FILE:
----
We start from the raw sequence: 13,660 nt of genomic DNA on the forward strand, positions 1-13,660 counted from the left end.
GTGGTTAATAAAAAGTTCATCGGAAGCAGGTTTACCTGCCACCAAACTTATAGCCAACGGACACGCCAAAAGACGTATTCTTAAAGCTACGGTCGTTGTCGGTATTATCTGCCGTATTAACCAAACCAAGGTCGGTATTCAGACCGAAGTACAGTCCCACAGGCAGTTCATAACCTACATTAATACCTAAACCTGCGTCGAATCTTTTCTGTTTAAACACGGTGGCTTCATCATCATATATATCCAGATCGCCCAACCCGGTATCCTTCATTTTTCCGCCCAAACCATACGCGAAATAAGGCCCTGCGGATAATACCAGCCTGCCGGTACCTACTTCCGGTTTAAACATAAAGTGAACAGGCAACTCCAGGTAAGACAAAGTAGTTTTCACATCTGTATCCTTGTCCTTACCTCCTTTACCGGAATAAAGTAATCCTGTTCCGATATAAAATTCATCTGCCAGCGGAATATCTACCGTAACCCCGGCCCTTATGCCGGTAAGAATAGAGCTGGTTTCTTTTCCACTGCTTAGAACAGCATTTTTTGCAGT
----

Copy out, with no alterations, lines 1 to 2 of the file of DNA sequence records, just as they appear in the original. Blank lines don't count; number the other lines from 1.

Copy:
We start from the raw sequence: 13,660 nt of genomic DNA on the forward strand, positions 1-13,660 counted from the left end.
GTGGTTAATAAAAAGTTCATCGGAAGCAGGTTTACCTGCCACCAAACTTATAGCCAACGGACACGCCAAAAGACGTATTCTTAAAGCTACGGTCGTTGTCGGTATTATCTGCCGTATTAACCAAACCAAGGTCGGTATTCAGACCGAAGTACAGTCCCACAGGCAGTTCATAACCTACATTAATACCTAAACCTGCGTCGAATCTTTTCTGTTTAAACACGGTGGCTTCATCATCATATATATCCAGATCGCCCAACCCGGTATCCTTCATTTTTCCGCCCAAACCATACGCGAAATAAGGCCCTGCGGATAATACCAGCCTGCCGGTACCTACTTCCGGTTTAAACATAAAGTGAACAGGCAACTCCAGGTAAGACAAAGTAGTTTTCACATCTGTATCCTTGTCCTTACCTCCTTTACCGGAATAAAGTAATCCTGTTCCGATATAAAATTCATCTGCCAGCGGAATATCTACCGTAACCCCGGCCCTTATGCCGGTAAGAATAGAGCTGGTTTCTTTTCCACTGCTTAGAACAGCATTTTTTGCAGT